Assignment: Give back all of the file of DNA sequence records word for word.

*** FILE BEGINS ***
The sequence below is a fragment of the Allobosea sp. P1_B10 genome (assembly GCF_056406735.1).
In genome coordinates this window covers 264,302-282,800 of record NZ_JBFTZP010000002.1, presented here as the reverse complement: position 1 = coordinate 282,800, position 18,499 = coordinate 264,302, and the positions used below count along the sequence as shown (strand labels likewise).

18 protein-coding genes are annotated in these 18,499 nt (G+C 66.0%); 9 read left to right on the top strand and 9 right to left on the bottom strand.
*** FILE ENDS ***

The sequence below is a fragment of the Allobosea sp. P1_B10 genome (assembly GCF_056406735.1).
In genome coordinates this window covers 264,302-282,800 of record NZ_JBFTZP010000002.1, presented here as the reverse complement: position 1 = coordinate 282,800, position 18,499 = coordinate 264,302, and the positions used below count along the sequence as shown (strand labels likewise).

18 protein-coding genes are annotated in these 18,499 nt (G+C 66.0%); 9 read left to right on the top strand and 9 right to left on the bottom strand.